Information in the brain doesn’t just zip through the individual brain cell connections as private signals – there’s much more happening, especially outside the cells. Chemical messengers travel through the fluid surrounding them, informing volumes of the brain rather than individual recipient cells. Many cell types, agents and signal paths participate in what is termed the connectome, the entirety of all connections in the brain. Researchers seek to map the connectome as the next step towards understanding how the brain functions.
By Diego Guidolin and Luigi F. Agnati
Cellular network architecture plays a crucial role as the structural substrate for the brain functions, leading to a concerted dynamic where it is difficult and sometimes impossible, to assign tightly defined and unique roles to each specific component of the system. Therefore, it represents the main rationale for the emerging field of connectomics, defined as the comprehensive study of all aspects of central nervous system connectivity.
In their research article published in the journal Reviews in the Neurosciences, scientists from the University of Karolinska Institute in Sweden and the University of Padova, Italy focused mainly on the communication between neurons and demonstrated many nontrivial features of the neuronal networks.
In their article, the main emphasis centers on a wider spectrum of communication processes in the brain, namely wiring transmission (WT, communication via private channels, e.g. synaptic transmission and gap junctions) and volume transmission (VT, signal diffusion along the extracellular fluid pathways;), also involving cell types other than neurons.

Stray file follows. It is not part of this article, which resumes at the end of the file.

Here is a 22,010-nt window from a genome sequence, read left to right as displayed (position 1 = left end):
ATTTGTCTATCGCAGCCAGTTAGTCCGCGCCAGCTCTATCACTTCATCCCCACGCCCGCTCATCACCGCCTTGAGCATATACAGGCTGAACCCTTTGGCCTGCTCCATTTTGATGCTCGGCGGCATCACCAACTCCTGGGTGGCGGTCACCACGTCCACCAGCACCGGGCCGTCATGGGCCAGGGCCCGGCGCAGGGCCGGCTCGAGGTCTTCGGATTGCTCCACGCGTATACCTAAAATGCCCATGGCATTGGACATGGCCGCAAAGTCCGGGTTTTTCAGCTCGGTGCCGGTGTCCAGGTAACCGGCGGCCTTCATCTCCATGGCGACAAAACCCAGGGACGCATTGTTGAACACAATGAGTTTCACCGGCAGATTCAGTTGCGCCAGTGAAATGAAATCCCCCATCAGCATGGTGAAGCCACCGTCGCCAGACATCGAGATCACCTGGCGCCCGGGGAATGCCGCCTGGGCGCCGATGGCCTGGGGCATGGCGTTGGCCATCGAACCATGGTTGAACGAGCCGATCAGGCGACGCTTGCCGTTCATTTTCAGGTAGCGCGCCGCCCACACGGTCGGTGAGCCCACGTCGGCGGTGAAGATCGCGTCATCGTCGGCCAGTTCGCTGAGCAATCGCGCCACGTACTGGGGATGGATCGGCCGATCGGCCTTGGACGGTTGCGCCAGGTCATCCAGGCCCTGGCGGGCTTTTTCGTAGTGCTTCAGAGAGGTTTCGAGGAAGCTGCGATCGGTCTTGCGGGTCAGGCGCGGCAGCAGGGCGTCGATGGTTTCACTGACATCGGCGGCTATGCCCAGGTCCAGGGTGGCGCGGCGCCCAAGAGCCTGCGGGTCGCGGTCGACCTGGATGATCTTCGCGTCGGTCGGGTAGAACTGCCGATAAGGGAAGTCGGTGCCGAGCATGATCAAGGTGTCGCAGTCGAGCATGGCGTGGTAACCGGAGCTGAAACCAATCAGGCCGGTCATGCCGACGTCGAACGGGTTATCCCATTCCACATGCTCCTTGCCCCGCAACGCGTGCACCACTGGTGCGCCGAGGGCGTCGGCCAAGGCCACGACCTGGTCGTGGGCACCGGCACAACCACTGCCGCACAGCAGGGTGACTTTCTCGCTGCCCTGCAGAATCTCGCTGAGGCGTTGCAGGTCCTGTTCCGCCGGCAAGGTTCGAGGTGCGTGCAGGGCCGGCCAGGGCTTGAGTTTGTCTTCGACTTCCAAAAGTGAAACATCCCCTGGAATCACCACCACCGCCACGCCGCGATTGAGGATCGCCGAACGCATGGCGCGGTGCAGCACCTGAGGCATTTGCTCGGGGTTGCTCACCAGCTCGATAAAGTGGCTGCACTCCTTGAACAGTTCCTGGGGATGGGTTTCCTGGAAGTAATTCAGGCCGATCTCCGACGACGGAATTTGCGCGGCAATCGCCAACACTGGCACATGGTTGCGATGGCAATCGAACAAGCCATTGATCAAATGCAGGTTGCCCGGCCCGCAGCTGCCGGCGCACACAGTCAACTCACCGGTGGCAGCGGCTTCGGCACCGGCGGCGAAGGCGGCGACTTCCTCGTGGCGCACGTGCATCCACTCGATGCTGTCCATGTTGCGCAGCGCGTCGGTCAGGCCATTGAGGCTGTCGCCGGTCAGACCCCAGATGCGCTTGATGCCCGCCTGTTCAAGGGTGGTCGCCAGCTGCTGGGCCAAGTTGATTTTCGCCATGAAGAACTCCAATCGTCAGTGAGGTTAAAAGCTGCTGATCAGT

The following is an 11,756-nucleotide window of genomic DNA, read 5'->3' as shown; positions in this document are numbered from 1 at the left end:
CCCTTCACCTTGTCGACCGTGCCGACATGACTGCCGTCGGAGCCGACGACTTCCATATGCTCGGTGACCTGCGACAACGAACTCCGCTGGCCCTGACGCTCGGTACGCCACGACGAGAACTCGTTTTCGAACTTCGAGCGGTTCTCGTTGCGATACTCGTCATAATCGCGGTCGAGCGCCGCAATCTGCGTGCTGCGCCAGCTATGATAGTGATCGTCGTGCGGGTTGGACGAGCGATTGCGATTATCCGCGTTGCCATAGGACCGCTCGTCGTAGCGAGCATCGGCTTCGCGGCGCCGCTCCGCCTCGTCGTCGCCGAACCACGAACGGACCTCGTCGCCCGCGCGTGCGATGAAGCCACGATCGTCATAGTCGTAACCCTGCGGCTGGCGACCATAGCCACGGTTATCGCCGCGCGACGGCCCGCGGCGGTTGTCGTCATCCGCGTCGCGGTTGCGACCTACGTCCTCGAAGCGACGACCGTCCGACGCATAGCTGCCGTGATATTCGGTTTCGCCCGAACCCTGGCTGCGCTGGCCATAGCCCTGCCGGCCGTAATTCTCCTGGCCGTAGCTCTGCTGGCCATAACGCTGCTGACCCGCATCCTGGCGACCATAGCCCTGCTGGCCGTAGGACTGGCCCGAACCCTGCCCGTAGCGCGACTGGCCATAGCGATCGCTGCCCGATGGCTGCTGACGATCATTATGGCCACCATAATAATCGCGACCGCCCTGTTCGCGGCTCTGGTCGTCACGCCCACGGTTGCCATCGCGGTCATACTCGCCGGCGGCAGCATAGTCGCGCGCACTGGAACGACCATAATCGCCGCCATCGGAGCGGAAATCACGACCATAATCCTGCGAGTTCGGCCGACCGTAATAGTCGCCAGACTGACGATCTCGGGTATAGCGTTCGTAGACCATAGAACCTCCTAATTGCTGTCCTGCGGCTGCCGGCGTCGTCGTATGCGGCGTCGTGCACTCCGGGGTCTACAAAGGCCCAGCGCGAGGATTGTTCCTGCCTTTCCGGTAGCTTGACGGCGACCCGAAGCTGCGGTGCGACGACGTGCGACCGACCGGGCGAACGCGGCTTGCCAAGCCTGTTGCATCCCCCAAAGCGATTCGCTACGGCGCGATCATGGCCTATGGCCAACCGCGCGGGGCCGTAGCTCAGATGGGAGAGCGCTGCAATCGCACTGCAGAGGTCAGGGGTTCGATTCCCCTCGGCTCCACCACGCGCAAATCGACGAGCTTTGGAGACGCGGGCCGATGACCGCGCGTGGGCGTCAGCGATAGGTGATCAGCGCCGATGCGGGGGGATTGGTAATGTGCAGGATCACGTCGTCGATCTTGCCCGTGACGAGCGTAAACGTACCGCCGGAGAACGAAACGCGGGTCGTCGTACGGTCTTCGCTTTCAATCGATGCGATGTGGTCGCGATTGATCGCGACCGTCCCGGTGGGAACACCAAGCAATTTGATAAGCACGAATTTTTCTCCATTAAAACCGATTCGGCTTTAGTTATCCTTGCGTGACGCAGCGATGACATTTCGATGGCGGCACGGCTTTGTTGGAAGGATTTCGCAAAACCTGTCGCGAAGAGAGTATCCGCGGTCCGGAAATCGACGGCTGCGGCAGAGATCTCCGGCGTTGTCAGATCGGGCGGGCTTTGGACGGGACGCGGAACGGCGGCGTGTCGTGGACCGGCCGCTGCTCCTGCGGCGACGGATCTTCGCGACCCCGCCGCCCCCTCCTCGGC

Considering both processes can further expand the connectomics concept, since both WT and VT modes of communication contribute to the structure of the brain network. A consensus exists that such a structure follows a hierarchical or nested architecture: inter-areas macroscale and inter-cellular microscales have been defined.
In this respect, however, several lines of evidence indicate that a molecular level should also be considered to capture direct protein-protein allosteric interactions, such as those occurring in receptor-receptor interactions at the plasma membrane level, since they can play a role in resetting the synaptic efficacy and in memory processes.
In addition, emerging evidence points to novel mechanisms likely playing a significant role in the modulation of intercellular connectivity, increasing the plasticity (i.e. the experience-based reshaping) of the system. Of particular interest is the intercellular transfer of RNA, proteins and receptors by extracellular vesicles since it allows the transient acquisition by a nerve cell of new signal release capabilities and/or new recognition/decoding apparatuses.
Relevant implications for neurophysiology, neuropathology and neuropharmacology can be derived from this enlarged view on CNS organization and intercellular communication modes.
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